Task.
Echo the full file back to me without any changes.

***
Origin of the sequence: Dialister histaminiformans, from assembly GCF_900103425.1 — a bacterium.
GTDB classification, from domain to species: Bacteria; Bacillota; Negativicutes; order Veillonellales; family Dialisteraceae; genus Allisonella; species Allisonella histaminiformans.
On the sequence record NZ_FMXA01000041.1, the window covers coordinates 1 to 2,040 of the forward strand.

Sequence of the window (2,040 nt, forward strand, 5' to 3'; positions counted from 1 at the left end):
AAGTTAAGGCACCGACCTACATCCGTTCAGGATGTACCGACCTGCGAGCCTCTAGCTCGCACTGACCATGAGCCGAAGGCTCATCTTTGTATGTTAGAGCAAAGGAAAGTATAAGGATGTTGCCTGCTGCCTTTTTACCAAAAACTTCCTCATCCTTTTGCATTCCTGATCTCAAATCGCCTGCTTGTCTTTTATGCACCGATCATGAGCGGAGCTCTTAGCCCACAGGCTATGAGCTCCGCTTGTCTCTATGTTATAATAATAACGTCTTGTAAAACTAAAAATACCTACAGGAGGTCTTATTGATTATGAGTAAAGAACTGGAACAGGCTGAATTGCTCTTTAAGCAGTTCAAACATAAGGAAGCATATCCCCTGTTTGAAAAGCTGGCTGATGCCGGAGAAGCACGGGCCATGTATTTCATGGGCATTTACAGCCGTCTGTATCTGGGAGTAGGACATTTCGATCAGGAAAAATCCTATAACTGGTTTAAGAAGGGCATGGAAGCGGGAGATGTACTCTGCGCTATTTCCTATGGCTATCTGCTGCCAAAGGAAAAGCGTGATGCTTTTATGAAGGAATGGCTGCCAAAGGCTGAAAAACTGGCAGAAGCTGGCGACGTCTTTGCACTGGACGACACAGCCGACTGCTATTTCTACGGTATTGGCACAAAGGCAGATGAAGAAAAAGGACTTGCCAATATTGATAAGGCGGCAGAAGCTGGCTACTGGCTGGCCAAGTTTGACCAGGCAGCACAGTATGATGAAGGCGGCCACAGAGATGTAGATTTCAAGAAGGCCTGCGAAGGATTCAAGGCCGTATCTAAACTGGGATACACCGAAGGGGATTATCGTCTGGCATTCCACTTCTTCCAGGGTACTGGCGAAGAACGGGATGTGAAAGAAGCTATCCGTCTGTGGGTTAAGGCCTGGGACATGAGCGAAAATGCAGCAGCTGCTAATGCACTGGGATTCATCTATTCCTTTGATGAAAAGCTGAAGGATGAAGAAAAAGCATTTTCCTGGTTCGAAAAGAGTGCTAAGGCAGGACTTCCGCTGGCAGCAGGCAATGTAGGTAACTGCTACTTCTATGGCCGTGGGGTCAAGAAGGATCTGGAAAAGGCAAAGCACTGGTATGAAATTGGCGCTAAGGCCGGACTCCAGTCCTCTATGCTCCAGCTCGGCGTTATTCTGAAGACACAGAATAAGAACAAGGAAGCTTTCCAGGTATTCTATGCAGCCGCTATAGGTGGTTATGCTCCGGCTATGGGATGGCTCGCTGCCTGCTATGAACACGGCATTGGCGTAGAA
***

Origin of the sequence: Dialister histaminiformans, from assembly GCF_900103425.1 — a bacterium.
GTDB classification, from domain to species: Bacteria; Bacillota; Negativicutes; order Veillonellales; family Dialisteraceae; genus Allisonella; species Allisonella histaminiformans.
On the sequence record NZ_FMXA01000041.1, the window covers coordinates 1 to 2,040 of the forward strand.

Sequence of the window (2,040 nt, forward strand, 5' to 3'; positions counted from 1 at the left end):
AAGTTAAGGCACCGACCTACATCCGTTCAGGATGTACCGACCTGCGAGCCTCTAGCTCGCACTGACCATGAGCCGAAGGCTCATCTTTGTATGTTAGAGCAAAGGAAAGTATAAGGATGTTGCCTGCTGCCTTTTTACCAAAAACTTCCTCATCCTTTTGCATTCCTGATCTCAAATCGCCTGCTTGTCTTTTATGCACCGATCATGAGCGGAGCTCTTAGCCCACAGGCTATGAGCTCCGCTTGTCTCTATGTTATAATAATAACGTCTTGTAAAACTAAAAATACCTACAGGAGGTCTTATTGATTATGAGTAAAGAACTGGAACAGGCTGAATTGCTCTTTAAGCAGTTCAAACATAAGGAAGCATATCCCCTGTTTGAAAAGCTGGCTGATGCCGGAGAAGCACGGGCCATGTATTTCATGGGCATTTACAGCCGTCTGTATCTGGGAGTAGGACATTTCGATCAGGAAAAATCCTATAACTGGTTTAAGAAGGGCATGGAAGCGGGAGATGTACTCTGCGCTATTTCCTATGGCTATCTGCTGCCAAAGGAAAAGCGTGATGCTTTTATGAAGGAATGGCTGCCAAAGGCTGAAAAACTGGCAGAAGCTGGCGACGTCTTTGCACTGGACGACACAGCCGACTGCTATTTCTACGGTATTGGCACAAAGGCAGATGAAGAAAAAGGACTTGCCAATATTGATAAGGCGGCAGAAGCTGGCTACTGGCTGGCCAAGTTTGACCAGGCAGCACAGTATGATGAAGGCGGCCACAGAGATGTAGATTTCAAGAAGGCCTGCGAAGGATTCAAGGCCGTATCTAAACTGGGATACACCGAAGGGGATTATCGTCTGGCATTCCACTTCTTCCAGGGTACTGGCGAAGAACGGGATGTGAAAGAAGCTATCCGTCTGTGGGTTAAGGCCTGGGACATGAGCGAAAATGCAGCAGCTGCTAATGCACTGGGATTCATCTATTCCTTTGATGAAAAGCTGAAGGATGAAGAAAAAGCATTTTCCTGGTTCGAAAAGAGTGCTAAGGCAGGACTTCCGCTGGCAGCAGGCAATGTAGGTAACTGCTACTTCTATGGCCGTGGGGTCAAGAAGGATCTGGAAAAGGCAAAGCACTGGTATGAAATTGGCGCTAAGGCCGGACTCCAGTCCTCTATGCTCCAGCTCGGCGTTATTCTGAAGACACAGAATAAGAACAAGGAAGCTTTCCAGGTATTCTATGCAGCCGCTATAGGTGGTTATGCTCCGGCTATGGGATGGCTCGCTGCCTGCTATGAACACGGCATTGGCGTAGAA